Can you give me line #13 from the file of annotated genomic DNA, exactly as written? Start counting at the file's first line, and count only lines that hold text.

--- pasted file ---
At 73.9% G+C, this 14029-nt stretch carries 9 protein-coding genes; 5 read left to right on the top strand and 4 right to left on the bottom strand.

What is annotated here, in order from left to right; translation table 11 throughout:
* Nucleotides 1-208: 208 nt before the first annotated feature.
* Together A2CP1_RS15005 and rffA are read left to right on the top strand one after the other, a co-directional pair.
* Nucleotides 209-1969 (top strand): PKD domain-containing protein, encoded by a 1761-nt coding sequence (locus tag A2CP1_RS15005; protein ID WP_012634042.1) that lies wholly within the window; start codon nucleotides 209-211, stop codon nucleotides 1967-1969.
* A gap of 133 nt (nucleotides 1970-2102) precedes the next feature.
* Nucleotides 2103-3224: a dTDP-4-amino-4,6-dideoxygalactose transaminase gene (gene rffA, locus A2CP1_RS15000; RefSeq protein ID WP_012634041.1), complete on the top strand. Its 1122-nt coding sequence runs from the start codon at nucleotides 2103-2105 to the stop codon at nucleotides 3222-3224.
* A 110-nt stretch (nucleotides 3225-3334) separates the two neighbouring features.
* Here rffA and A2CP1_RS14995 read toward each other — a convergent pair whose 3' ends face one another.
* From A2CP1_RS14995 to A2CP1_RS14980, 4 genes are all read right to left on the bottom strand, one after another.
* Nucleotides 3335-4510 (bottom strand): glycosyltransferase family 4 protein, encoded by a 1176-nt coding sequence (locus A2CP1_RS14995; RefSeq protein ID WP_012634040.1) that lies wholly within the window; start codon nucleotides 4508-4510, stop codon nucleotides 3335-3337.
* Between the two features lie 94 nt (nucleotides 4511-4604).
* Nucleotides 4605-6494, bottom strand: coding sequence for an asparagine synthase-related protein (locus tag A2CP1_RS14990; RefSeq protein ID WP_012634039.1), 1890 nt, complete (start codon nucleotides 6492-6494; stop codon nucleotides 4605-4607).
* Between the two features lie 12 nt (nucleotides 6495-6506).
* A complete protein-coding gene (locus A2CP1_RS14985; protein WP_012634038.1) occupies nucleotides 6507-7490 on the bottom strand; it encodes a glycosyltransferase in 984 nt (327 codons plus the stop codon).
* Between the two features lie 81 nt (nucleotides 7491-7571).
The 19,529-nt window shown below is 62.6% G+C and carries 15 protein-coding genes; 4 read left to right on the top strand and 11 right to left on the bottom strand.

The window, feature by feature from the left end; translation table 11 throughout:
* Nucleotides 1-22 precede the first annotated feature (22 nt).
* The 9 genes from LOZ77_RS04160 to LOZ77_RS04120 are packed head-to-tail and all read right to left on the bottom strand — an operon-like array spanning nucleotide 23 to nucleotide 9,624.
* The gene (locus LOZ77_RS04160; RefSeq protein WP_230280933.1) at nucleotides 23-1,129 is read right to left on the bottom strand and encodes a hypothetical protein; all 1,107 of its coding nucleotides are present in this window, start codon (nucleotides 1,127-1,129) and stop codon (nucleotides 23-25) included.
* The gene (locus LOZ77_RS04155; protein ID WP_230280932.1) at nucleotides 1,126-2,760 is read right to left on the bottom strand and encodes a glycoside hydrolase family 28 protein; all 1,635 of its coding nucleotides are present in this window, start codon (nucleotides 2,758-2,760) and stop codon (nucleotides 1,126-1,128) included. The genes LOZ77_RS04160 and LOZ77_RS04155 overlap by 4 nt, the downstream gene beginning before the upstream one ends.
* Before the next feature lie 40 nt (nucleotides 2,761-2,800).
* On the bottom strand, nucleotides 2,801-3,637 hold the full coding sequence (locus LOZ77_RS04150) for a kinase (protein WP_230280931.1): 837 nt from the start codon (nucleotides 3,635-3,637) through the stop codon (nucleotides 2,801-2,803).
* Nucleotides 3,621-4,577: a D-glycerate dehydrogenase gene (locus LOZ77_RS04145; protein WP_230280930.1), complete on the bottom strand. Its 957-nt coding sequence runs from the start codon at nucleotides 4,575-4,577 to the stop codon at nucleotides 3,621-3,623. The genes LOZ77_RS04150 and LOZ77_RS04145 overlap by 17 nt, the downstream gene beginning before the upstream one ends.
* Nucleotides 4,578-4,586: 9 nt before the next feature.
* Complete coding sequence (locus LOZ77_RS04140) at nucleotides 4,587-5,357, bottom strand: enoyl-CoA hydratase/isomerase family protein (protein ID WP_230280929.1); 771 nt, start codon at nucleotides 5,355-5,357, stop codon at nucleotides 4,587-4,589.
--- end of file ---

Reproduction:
* Nucleotides 4605-6494, bottom strand: coding sequence for an asparagine synthase-related protein (locus tag A2CP1_RS14990; RefSeq protein ID WP_012634039.1), 1890 nt, complete (start codon nucleotides 6492-6494; stop codon nucleotides 4605-4607).